Renee Peters, Model4greenliving

I have a pair of boots from my favorite consignment shop that I have worn almost every day, for the past two winters, all over New York. The soles are worn and the heels need repair. The effort to restore them pales in comparison to the joy that they bring me. They have endured countless city miles, northeastern arctic chills, and Parisian cobblestone streets. They have also shared some my best memories and proudest moments.

Whether worn for work or for play, these boots are an essential in my life. I am thankful for whoever resold them rather than throwing them away. They gave an old item new life. They prevented more waste from entering our ever-crowded landfills and provided me with the perfect shoe for my needs.

That is why, whenever I am ready to lose the items that no longer serve me, I am happy to participate in a clothing swap with my friends and neighbors. I know that my unwanted things could bring even more joy to someone new, just as those boots have for me. And who knows… maybe I will find my next favorite thing at the clothing swap too!

Holly Rose, Leotie Lovely

I’ve been second-hand shopping since I was a kid. I used to spend all the money I made from selling femo figurines at the market, babysitting and the few little acting parts I got at a second-hand store which was about a ten minute walk from my house. Back then, I had no idea shopping outside the mall was ‘Green’, to me, it was just an avenue to a sense of independence and individuality that I couldn’t find elsewhere. Today, it is a sense of magic that draws me, I feel much-loved pieces find me, not the other way around. The second-hand shopping in here Paris is insane, I did a whole Vlog post on it here for Fashion Revolution Week, they make their second-hands store look like any other Parisian boutique and it is filled with French women’s unwanted clothing which leaves little room for complaint!

Chandra Fox, These Native Goods

Whenever I go home to visit my mom a closet raid is a must, we have always loved swapping clothing. It is very nostalgic sorting through the pieces with her, clothing she wore and loved throughout my childhood. Luckily for me she is always happy to share, to see the pieces continue on to new adventures. Last year she handed down a pair of Levi’s that she had set aside for me. I gave her the jeans as a gift back in the 90’s, they no longer fit her so she wanted me to take over ownership. My mom loves gardening and she did a ton of it in these jeans. They have a slight brownish tinge that doesn’t wash out as a reminder of that and the fit is a little boyish, with a serious case of cowboy crotch. But they are perfect, I hope one day to pass them down to my own daughter.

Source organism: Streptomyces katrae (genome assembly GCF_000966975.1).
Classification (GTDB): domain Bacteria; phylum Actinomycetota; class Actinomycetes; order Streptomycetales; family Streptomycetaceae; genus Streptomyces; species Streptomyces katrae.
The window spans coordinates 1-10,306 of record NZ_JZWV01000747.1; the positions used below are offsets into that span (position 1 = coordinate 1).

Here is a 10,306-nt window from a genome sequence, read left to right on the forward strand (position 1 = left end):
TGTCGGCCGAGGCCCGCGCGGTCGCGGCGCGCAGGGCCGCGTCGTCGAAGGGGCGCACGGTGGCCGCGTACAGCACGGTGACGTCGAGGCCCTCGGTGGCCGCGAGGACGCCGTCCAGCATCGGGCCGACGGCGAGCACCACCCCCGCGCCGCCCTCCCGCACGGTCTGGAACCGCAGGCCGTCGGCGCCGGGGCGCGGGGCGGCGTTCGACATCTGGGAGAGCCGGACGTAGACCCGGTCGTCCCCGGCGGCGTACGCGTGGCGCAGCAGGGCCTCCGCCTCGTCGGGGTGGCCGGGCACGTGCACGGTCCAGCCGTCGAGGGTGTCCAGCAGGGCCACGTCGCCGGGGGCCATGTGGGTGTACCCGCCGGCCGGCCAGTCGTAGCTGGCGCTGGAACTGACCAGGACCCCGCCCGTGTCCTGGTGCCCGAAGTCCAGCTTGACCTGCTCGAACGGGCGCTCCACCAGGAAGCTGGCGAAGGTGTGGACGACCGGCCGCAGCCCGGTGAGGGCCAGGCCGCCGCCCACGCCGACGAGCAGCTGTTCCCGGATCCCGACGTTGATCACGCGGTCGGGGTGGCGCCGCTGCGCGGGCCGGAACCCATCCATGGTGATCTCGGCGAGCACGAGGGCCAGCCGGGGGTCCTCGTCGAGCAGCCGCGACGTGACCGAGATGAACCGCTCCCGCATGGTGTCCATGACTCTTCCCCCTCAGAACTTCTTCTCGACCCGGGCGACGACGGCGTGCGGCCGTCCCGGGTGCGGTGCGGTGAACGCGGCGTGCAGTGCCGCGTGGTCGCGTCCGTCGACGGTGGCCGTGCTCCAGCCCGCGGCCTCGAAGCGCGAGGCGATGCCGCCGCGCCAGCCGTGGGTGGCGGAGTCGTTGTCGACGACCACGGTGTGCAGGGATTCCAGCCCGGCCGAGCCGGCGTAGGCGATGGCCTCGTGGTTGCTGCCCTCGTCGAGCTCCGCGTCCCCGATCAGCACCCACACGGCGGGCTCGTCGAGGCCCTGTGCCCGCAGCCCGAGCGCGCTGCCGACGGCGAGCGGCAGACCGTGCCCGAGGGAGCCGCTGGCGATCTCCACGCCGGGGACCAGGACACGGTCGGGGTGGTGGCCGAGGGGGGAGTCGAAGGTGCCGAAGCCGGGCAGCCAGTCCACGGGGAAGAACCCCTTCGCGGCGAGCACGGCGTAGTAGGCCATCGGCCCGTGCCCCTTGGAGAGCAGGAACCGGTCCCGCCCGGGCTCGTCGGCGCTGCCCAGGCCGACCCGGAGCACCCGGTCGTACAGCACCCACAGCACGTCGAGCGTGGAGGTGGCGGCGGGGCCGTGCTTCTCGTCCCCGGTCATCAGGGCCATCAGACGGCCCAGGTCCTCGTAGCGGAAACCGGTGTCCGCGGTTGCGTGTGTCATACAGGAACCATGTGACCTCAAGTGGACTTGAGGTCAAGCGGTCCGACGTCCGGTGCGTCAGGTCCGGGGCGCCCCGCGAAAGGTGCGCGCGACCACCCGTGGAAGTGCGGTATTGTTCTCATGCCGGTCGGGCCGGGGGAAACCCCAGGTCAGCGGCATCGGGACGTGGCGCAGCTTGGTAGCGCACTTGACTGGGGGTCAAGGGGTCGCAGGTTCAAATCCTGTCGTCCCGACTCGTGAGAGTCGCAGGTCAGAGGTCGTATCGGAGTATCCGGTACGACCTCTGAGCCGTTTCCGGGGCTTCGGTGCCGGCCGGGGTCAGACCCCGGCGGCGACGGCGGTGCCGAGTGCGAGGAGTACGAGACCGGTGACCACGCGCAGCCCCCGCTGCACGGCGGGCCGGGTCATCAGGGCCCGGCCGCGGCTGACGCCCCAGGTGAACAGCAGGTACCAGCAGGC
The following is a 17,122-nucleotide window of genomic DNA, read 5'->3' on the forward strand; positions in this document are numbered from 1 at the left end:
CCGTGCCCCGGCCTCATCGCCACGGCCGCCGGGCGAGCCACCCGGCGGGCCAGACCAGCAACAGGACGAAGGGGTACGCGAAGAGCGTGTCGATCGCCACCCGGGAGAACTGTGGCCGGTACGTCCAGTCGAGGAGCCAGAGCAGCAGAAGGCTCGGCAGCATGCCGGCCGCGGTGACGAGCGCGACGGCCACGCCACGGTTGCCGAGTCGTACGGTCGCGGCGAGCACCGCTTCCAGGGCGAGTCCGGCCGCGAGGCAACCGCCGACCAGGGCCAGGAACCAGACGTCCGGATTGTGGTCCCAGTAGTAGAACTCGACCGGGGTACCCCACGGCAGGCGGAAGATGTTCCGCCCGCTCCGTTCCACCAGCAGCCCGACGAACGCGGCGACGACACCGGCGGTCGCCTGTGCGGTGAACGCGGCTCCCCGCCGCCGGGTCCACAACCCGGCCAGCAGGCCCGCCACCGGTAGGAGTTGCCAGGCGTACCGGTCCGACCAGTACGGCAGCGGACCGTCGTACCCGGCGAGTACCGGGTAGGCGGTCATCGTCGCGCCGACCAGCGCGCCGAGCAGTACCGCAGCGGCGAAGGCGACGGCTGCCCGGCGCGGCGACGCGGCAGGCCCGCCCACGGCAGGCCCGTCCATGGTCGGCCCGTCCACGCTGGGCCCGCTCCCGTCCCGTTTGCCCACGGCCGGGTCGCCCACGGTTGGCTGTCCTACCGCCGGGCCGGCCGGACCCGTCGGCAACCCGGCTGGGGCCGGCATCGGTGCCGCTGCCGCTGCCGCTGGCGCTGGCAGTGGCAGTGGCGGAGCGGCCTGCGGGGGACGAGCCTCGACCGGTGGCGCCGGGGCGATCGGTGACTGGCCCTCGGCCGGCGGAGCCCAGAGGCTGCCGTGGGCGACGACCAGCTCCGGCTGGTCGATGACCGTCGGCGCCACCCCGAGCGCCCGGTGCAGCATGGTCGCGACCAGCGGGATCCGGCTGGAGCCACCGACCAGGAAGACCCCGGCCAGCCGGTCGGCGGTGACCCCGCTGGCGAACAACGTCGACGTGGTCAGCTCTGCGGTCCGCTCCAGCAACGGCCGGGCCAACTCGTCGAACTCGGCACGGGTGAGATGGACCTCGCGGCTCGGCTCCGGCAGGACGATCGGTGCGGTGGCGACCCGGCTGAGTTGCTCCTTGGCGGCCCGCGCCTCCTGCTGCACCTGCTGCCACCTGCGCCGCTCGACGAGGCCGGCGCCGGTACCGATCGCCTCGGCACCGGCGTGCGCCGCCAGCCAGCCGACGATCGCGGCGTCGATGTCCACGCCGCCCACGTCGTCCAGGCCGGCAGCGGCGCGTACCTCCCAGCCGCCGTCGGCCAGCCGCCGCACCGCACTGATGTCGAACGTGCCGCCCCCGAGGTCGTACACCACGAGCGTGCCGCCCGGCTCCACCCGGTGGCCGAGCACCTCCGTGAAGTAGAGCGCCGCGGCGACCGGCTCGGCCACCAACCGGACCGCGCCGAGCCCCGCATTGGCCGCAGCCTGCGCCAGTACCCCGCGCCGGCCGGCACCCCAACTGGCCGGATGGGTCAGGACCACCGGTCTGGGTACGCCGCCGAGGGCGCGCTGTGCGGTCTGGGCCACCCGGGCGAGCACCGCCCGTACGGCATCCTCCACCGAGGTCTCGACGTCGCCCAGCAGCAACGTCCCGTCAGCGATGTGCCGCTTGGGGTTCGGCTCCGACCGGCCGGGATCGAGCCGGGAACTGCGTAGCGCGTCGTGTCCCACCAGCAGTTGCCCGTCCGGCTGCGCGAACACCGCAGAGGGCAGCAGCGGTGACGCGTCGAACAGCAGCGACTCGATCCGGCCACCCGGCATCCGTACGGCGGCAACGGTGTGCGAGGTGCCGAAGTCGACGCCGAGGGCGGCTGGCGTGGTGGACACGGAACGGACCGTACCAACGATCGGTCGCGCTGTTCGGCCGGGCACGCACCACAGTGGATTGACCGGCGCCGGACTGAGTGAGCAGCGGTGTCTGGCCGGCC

Bianca Alexander, Conscious Living TV

As part of my commitment to Conscious Living, for the past two years, I’ve sworn to buy no new clothes. To me, swapping is the new shopping! Whether attending a swap party with some of my most fashionable friends, vintage hunting, or treasure-troving at the local Goodwill, nothing beats second-hand style. I already have so many beautiful pieces in my wardrobe, so I try to be extra-mindful of only incorporating items that, in the spirit of Marie Kondo, truly bring me joy. One of my favorite buys is this ‘60’s leopard-like vintage faux fur coat I picked up at American Rag in San Francisco – it’s vegan like me, one of a kind and goes with everything in my closet whether I dress up or down. I get compliments each time I wear it, and it’s so unique, I’ll never see a doppelgänger. Vintage, secondhand and recycled fashion is not only timeless, it’s the most conscious way to make a powerful fashion statement.

Entrepreneurship, General troublemaking, Healthy Living, Professional Growth

30 Day Challenge: My Morning Routine

Since launching IMBY, I have been writing for lots of blogs, contributing content for the IMBY blog, and focusing on business operations. And where does that leave this blog, my place for personal thoughts and exploration? Unfortunately I haven’t been showing much love here.

Instead of focusing on ethical fashion on this blog, I will now be featuring more content on the technical side of that topic over on IMBY’s blog. Here I will be focusing on my personal journey with ethical fashion, with capsule wardrobes, and as an entrepreneur striving to use business for societal change.